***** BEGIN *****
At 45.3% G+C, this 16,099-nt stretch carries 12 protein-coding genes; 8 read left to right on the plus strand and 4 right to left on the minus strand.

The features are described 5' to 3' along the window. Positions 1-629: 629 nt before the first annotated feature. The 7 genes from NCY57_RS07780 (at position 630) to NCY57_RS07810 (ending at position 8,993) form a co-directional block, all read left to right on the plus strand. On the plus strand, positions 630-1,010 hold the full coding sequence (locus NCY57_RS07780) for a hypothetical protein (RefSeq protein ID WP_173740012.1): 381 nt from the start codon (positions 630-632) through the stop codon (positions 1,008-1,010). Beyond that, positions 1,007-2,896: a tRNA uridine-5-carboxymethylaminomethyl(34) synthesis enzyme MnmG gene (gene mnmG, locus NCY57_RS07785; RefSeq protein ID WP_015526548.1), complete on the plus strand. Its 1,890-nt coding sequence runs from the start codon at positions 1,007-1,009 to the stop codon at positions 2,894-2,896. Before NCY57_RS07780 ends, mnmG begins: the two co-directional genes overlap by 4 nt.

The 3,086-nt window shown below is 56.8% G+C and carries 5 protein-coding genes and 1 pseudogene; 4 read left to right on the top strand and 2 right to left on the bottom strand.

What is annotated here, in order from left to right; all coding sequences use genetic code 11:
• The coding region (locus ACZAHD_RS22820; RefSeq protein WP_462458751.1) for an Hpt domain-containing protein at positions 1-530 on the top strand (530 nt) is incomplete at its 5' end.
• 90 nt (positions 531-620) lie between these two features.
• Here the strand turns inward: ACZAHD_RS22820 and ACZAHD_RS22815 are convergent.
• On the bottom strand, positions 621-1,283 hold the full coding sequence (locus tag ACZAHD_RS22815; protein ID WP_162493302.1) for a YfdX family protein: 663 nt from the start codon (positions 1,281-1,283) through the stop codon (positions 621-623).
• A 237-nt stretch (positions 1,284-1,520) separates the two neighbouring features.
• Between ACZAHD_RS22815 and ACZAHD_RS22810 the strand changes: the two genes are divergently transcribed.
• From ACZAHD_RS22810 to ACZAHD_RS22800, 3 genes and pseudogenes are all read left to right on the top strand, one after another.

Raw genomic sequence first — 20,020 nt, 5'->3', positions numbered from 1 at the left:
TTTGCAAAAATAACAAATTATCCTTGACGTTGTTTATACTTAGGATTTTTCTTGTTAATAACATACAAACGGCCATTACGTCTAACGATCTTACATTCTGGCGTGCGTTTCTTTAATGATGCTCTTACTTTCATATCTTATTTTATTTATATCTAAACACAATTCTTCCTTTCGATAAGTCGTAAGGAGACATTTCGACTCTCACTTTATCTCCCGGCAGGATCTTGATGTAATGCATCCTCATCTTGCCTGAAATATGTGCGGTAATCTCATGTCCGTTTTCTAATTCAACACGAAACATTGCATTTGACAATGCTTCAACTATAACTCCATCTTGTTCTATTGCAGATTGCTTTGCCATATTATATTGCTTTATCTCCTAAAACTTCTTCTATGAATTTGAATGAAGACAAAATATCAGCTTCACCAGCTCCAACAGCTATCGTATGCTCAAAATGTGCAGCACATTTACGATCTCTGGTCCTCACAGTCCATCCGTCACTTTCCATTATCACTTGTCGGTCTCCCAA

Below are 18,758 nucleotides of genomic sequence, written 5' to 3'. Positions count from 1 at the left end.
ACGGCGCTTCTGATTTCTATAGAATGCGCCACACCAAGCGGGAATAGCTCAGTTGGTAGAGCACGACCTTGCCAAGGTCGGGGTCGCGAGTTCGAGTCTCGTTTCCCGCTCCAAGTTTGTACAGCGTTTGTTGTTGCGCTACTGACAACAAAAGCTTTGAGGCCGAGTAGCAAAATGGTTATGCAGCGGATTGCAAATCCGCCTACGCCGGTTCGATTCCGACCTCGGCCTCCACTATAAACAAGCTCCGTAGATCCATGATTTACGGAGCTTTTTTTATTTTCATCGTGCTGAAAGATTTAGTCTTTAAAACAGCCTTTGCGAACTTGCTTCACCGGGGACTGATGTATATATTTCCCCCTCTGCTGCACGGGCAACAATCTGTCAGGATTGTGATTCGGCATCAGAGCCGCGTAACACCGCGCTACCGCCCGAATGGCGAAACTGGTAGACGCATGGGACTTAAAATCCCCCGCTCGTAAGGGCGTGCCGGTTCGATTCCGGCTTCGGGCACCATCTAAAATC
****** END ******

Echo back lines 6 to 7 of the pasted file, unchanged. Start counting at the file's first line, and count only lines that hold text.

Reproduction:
• 90 nt (positions 531-620) lie between these two features.
• Here the strand turns inward: ACZAHD_RS22820 and ACZAHD_RS22815 are convergent.